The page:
Farm Ireland

Thursday 26 April 2018

IBR restrictions pose new threat to live shipping trade

New restrictions could prevent live-shipping of Irish stock
New restrictions could prevent live-shipping of Irish stock
Darragh McCullough

Darragh McCullough

A national programme to eradicate IBR is in the pipeline following new disease restrictions on the Continent that could prevent the live-shipping of Irish stock.

Belgium is the latest EU country to opt for Article 9 status, which bans the import or movement of animals from countries that do not have IBR control programmes in place.

While Belgium was an outlet for 22,000 Irish calves last year, it is the possibility that France will follow with a similar ban in the coming months that poses the most serious threat to Ireland's €180m live export trade.

"We're assuming that France will get this," said Animal Health Ireland's deputy CEO, David Graham.

"There's a raft of activity within Brussels on this issue, but we have no intelligence yet on what each country is planning to do," he said.

It is estimated that up to 80pc of herds in Ireland have IBR (Infectious Bovine Rhinotracheitis), which is often present at a sub-clinical level in herds.

Symptoms for the virus include runny noses and secondary pneumonia infections.

Unofficial estimates suggest that the disease is costing Irish farmers tens of millions annually in reduced output, as well as compromising the genetic gain in the cattle herd and the sales opportunities for Irish AI companies.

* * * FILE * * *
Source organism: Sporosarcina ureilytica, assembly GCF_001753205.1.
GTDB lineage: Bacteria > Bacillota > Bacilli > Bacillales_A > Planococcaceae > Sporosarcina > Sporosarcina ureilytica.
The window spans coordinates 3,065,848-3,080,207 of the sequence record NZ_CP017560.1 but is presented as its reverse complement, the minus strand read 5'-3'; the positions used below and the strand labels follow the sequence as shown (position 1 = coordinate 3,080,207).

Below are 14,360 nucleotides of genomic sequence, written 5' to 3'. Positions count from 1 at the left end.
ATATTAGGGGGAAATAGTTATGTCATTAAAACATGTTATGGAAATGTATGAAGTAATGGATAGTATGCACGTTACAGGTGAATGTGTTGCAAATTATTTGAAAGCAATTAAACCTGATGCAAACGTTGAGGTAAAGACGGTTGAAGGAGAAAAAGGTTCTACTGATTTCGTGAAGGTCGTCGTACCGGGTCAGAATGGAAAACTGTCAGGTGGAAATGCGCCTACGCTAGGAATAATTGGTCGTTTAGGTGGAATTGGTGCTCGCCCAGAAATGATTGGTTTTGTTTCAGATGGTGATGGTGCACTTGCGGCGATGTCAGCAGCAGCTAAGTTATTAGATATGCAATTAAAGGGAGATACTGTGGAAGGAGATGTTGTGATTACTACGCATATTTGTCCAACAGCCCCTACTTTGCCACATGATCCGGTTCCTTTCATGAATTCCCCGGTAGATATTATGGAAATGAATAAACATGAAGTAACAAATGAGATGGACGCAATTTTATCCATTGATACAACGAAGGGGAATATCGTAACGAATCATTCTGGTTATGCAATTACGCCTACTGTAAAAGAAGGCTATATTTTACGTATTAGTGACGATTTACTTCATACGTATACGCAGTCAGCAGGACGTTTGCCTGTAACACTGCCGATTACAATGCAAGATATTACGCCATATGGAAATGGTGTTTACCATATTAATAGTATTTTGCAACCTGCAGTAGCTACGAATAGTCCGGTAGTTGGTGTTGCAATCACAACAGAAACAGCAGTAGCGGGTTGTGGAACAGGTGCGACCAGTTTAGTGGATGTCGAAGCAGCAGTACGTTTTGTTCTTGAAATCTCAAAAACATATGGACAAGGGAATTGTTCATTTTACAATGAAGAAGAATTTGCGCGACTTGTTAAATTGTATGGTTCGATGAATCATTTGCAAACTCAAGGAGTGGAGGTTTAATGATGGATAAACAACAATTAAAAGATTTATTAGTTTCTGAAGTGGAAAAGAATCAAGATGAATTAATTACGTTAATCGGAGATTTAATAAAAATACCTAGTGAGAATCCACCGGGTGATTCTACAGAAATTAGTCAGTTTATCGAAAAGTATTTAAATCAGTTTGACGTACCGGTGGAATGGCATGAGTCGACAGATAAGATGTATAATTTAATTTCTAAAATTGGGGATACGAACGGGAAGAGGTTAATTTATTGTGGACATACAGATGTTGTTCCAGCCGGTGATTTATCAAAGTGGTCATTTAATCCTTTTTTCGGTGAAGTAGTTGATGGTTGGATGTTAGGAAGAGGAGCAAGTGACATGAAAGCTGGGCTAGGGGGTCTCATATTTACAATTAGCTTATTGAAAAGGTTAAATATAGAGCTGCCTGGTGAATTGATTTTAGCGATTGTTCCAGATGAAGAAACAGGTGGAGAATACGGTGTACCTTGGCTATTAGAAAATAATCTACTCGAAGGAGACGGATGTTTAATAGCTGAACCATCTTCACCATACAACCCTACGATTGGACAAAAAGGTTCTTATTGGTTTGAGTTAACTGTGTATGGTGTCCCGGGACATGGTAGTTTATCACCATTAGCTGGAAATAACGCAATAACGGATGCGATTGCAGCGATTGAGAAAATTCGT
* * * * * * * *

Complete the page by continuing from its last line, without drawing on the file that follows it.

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"No bull that tests positive for IBR antibodies is allowed to be used for semen sales," said Munster AI's Doreen Corridan.

However, Ms Corridan has seen a big reduction in the number of bulls testing positive for the disease in the last two years. She puts this down to the fact that the AI companies are buying sires at such a young age, and the increase in the number of farmers vaccinating their herds.

"Any farmer with a high herd EBI is vaccinating now because they want to guarantee that their stock will pass all the tests," she said.

"But the problem is getting farmers to use and store the vaccinations correctly - I'd say that 50pc of vaccinations are not administered correctly here," she said.

The first part of a national IBR eradication programme was the sanctioning by the Department of Agriculture of a €40,000 12-month cost-benefit study by Teagasc's economics unit.

This will then feed into the research already carried out by Animal Health Ireland's technical working group.

"IBR will take a minimum of 10 years to eradicate through vaccination and testing. It won't be a culling process similar to the current BVD programme," explained Mr Graham.

The vaccine costs €3-5 per animal.

Belgium is just one of nine EU countries that are already either IBR free or in the process of eradicating the disease. The others include Germany, Austria, Denmark, Finland, Sweden, the Czech Republic, and large parts of Italy. Combined, these countries accounted for nearly half of all our 237,000 head exported last year.

These are all channelled through the French port of Cherbourg, along with one third of the 22,000 head exported to north Africa, which uses France as a land-bridge, according to Bord Bia's Joe Burke.

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